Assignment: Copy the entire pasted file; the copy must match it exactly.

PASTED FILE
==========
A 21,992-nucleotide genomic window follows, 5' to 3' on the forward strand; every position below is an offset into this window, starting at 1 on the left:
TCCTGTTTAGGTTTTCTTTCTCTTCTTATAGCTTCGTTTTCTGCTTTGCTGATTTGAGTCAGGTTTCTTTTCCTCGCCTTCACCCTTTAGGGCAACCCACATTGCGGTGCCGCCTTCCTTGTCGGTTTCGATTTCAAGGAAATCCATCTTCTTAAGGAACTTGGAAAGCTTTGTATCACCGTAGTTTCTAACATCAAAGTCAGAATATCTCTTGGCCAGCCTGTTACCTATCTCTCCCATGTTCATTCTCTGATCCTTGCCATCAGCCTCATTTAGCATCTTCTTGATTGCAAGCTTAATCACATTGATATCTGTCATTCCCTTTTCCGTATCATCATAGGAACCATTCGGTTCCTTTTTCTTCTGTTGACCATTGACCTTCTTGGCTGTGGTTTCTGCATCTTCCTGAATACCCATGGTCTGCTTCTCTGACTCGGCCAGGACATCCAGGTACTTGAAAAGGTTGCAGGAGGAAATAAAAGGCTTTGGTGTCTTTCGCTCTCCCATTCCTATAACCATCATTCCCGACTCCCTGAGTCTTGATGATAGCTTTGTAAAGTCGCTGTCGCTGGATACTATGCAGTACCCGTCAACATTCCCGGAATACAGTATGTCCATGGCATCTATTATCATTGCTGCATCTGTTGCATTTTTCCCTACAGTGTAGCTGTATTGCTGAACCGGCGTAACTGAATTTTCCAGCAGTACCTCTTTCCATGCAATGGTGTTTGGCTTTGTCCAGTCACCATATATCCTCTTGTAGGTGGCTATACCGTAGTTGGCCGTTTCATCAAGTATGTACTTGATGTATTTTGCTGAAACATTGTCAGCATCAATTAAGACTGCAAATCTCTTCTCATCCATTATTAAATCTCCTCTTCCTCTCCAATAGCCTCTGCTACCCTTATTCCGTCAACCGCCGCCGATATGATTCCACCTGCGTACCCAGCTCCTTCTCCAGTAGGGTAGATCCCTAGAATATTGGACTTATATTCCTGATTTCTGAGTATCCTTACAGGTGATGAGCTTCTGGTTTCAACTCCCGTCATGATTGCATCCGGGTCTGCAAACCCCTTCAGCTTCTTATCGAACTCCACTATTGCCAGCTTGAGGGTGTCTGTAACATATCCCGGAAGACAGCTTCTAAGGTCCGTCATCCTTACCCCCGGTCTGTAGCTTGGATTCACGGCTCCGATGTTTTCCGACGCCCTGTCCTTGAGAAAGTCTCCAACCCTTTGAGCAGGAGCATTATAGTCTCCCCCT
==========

A 21,992-nucleotide genomic window follows, 5' to 3' on the forward strand; every position below is an offset into this window, starting at 1 on the left:
TCCTGTTTAGGTTTTCTTTCTCTTCTTATAGCTTCGTTTTCTGCTTTGCTGATTTGAGTCAGGTTTCTTTTCCTCGCCTTCACCCTTTAGGGCAACCCACATTGCGGTGCCGCCTTCCTTGTCGGTTTCGATTTCAAGGAAATCCATCTTCTTAAGGAACTTGGAAAGCTTTGTATCACCGTAGTTTCTAACATCAAAGTCAGAATATCTCTTGGCCAGCCTGTTACCTATCTCTCCCATGTTCATTCTCTGATCCTTGCCATCAGCCTCATTTAGCATCTTCTTGATTGCAAGCTTAATCACATTGATATCTGTCATTCCCTTTTCCGTATCATCATAGGAACCATTCGGTTCCTTTTTCTTCTGTTGACCATTGACCTTCTTGGCTGTGGTTTCTGCATCTTCCTGAATACCCATGGTCTGCTTCTCTGACTCGGCCAGGACATCCAGGTACTTGAAAAGGTTGCAGGAGGAAATAAAAGGCTTTGGTGTCTTTCGCTCTCCCATTCCTATAACCATCATTCCCGACTCCCTGAGTCTTGATGATAGCTTTGTAAAGTCGCTGTCGCTGGATACTATGCAGTACCCGTCAACATTCCCGGAATACAGTATGTCCATGGCATCTATTATCATTGCTGCATCTGTTGCATTTTTCCCTACAGTGTAGCTGTATTGCTGAACCGGCGTAACTGAATTTTCCAGCAGTACCTCTTTCCATGCAATGGTGTTTGGCTTTGTCCAGTCACCATATATCCTCTTGTAGGTGGCTATACCGTAGTTGGCCGTTTCATCAAGTATGTACTTGATGTATTTTGCTGAAACATTGTCAGCATCAATTAAGACTGCAAATCTCTTCTCATCCATTATTAAATCTCCTCTTCCTCTCCAATAGCCTCTGCTACCCTTATTCCGTCAACCGCCGCCGATATGATTCCACCTGCGTACCCAGCTCCTTCTCCAGTAGGGTAGATCCCTAGAATATTGGACTTATATTCCTGATTTCTGAGTATCCTTACAGGTGATGAGCTTCTGGTTTCAACTCCCGTCATGATTGCATCCGGGTCTGCAAACCCCTTCAGCTTCTTATCGAACTCCACTATTGCCAGCTTGAGGGTGTCTGTAACATATCCCGGAAGACAGCTTCTAAGGTCCGTCATCCTTACCCCCGGTCTGTAGCTTGGATTCACGGCTCCGATGTTTTCCGACGCCCTGTCCTTGAGAAAGTCTCCAACCCTTTGAGCAGGAGCATTATAGTCTCCCCCT